Written by Leslie Taylor
It would be nice to think that, in the wake of an “unscheduled” stock assessment that conspicuously left out any input from fishermen or others inherently familiar with the industry, the planned “peer review” of the findings by NOAA’s Northeast Fishery Science Center would include someone who represents the fishermen’s interests before there is any move to carry out even more dire limit cuts for Gulf of Maine cod.
Sadly, however, the peer review panel pulled together by the New England Fisheries Management Council shows no outreach whatsoever toward the industry that is already caught in a recognized economic disaster — and one that was declared even prior to NOAA’s 78-percent cod limit cut in the spring of 2013.
The “peers,” instead, will include at least two scientists who work closely with NOAA’s science arms, and thus could be seen as having every reason to back the center’s findings.
Read the full story at the Gloucester Times>>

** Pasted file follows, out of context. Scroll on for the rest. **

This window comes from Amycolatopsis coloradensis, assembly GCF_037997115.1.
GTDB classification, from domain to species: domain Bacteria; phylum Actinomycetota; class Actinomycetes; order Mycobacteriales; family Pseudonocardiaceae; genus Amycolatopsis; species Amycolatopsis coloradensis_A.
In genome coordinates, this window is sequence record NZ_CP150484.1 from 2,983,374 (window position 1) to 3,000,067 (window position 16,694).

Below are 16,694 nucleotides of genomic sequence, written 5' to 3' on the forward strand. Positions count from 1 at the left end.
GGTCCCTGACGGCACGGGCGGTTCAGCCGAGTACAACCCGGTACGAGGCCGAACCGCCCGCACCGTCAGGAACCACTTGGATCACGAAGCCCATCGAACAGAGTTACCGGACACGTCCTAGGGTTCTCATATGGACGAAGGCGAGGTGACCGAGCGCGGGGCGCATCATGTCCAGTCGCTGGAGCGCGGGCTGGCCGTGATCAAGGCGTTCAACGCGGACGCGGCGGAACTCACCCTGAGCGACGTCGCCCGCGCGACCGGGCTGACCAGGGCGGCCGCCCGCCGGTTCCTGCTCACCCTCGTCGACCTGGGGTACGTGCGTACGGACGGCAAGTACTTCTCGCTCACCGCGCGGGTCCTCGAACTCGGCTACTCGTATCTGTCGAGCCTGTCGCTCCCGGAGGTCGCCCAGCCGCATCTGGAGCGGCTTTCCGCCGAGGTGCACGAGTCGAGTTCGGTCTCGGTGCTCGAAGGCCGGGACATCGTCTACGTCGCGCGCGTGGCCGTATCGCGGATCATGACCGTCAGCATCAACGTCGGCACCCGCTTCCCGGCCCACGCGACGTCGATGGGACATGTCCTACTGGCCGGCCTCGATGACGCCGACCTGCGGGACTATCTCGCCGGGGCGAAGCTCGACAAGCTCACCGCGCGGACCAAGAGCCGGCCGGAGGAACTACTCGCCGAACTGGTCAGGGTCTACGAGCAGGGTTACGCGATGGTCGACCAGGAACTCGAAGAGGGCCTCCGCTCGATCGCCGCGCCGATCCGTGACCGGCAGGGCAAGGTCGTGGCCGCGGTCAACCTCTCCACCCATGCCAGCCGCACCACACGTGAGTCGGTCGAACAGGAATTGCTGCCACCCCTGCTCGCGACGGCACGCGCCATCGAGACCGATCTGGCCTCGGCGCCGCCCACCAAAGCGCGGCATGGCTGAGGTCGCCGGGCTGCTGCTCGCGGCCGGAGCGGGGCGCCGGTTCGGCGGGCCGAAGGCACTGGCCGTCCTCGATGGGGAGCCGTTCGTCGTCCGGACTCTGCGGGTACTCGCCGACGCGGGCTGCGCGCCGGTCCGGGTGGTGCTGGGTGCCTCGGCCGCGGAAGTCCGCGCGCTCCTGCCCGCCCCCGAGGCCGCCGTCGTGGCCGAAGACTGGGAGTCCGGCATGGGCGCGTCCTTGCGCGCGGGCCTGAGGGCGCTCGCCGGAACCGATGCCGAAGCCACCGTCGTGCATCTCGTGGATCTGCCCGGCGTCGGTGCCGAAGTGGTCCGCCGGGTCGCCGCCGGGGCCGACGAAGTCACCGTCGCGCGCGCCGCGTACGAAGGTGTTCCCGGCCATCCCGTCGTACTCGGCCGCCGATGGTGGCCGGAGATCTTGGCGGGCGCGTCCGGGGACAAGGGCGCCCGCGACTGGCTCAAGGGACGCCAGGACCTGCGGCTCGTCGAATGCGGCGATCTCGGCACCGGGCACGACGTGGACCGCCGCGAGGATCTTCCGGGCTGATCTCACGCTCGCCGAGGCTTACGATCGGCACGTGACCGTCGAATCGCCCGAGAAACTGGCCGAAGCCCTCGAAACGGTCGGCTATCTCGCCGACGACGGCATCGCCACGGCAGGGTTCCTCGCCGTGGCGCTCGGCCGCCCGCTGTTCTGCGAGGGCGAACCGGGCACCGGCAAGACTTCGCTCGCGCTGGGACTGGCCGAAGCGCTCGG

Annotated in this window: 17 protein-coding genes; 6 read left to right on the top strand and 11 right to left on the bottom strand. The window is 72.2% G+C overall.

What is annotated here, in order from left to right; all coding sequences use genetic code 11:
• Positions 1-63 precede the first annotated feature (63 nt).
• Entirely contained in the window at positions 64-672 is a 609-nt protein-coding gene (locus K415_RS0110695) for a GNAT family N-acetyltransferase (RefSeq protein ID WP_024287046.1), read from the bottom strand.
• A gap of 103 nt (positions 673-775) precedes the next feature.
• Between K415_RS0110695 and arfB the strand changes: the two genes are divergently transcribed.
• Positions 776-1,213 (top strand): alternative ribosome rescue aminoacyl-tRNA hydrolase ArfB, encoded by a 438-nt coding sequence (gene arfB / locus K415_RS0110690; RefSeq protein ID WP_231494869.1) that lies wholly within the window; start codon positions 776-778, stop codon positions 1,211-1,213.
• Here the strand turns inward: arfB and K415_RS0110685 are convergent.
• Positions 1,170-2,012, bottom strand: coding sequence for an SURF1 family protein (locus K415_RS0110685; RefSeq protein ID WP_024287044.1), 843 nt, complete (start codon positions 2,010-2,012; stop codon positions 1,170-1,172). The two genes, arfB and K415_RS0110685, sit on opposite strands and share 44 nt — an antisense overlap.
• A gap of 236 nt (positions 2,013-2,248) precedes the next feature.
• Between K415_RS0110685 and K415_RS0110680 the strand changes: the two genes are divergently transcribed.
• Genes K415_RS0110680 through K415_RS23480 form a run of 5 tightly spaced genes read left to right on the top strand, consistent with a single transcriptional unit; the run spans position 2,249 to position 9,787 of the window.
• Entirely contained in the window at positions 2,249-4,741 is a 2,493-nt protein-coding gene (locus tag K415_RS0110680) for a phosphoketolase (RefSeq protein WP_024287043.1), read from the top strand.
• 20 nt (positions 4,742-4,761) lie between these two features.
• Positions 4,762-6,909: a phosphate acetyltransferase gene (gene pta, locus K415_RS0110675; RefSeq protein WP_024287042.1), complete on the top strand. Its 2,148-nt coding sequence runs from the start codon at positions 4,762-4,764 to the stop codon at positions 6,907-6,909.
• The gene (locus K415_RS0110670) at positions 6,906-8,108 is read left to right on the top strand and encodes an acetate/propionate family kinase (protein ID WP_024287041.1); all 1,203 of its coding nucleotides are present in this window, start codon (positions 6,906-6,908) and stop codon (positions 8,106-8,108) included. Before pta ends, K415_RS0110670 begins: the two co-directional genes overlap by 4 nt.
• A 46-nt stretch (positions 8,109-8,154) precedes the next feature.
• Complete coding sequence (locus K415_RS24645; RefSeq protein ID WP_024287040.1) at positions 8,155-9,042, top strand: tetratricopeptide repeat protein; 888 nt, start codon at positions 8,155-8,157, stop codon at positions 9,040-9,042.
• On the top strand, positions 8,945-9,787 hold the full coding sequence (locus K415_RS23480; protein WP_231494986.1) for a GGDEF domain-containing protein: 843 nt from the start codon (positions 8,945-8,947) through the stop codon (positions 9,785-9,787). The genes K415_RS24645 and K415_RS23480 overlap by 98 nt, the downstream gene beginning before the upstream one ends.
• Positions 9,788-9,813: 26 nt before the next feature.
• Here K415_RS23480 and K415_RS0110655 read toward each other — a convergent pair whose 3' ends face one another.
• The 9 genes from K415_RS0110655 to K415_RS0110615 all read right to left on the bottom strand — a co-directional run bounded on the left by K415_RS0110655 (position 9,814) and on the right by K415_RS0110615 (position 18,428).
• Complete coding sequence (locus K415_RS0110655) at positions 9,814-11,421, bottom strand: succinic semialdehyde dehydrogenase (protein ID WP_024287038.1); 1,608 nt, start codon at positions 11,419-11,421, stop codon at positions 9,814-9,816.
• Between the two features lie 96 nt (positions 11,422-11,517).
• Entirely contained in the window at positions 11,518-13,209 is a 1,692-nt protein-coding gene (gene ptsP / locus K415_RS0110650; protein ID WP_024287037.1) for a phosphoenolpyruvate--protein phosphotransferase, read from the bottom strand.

Want to read more about NOAA's cod assessment? Click here...
NOAA recently published a proposed rule that would implement a traceability plan to help combat IUU fishing. The program would seek to trace the origins of imported seafood by setting up reporting and filing procedures for products entering the U.S.
The traceability program would collect data on harvest, landing, and chain of custody of fish and fish products that have been identified as particularly vulnerable to IUU fishing and fraud.Read more...
The following was released by the Maine Department of Marine Resources on Jan. 22:
The Maine Department of Marine Resources announced an emergency regulation that will support the continued rebuilding effort in Maine’s scallop fishery. The rule, effective January 23, 2016, will close the Muscle Ridge Area near South Thomaston and the Western Penobscot Bay Area.Read more...